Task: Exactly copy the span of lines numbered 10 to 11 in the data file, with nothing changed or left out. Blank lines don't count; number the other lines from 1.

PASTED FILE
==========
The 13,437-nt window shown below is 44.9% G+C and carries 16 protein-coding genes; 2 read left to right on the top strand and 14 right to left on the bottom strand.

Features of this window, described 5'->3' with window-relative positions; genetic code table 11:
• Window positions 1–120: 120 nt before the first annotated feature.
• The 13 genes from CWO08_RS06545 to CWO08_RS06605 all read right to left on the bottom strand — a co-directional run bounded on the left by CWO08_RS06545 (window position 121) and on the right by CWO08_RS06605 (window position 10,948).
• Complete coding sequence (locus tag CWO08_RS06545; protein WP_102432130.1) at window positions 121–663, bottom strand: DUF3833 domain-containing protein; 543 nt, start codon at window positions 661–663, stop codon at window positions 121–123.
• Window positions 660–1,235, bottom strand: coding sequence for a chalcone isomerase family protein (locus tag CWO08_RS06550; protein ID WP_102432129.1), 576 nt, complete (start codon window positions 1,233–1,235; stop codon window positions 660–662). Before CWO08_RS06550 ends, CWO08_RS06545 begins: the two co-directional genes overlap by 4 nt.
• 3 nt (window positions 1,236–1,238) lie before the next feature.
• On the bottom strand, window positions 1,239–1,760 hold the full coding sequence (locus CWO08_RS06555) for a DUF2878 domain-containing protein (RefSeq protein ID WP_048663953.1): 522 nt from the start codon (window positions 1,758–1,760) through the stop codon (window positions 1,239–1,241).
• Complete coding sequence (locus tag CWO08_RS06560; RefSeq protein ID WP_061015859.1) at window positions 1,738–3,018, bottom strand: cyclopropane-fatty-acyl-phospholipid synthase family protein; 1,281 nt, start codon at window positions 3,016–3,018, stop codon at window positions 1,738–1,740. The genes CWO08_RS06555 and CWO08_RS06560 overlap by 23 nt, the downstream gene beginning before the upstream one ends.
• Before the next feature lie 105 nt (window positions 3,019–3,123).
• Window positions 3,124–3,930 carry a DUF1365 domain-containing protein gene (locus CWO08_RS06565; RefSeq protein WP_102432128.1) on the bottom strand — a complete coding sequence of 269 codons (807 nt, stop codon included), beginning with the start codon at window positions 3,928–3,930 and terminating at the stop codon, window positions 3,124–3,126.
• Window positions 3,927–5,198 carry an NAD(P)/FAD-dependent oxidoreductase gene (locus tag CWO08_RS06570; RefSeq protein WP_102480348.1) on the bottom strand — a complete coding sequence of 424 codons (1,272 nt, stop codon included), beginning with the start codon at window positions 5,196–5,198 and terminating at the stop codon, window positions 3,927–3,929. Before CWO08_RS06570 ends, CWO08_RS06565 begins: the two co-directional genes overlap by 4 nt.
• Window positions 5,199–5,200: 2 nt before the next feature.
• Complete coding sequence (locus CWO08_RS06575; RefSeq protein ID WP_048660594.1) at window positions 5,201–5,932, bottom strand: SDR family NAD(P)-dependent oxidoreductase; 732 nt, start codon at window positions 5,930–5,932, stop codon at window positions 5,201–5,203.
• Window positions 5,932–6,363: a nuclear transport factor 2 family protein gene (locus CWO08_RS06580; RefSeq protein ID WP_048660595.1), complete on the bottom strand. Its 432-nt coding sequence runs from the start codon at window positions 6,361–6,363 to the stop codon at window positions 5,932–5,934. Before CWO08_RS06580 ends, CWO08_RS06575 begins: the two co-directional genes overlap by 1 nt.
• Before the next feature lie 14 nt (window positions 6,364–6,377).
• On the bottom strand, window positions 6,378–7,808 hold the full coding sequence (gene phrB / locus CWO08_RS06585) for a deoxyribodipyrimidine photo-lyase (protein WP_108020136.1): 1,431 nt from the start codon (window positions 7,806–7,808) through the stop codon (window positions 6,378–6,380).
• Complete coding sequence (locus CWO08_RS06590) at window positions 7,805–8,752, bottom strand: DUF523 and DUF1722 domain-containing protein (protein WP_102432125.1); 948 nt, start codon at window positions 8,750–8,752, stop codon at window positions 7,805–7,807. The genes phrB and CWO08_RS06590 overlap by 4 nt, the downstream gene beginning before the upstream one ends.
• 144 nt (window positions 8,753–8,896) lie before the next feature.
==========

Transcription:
• Before the next feature lie 105 nt (window positions 3,019–3,123).
• Window positions 3,124–3,930 carry a DUF1365 domain-containing protein gene (locus CWO08_RS06565; RefSeq protein WP_102432128.1) on the bottom strand — a complete coding sequence of 269 codons (807 nt, stop codon included), beginning with the start codon at window positions 3,928–3,930 and terminating at the stop codon, window positions 3,124–3,126.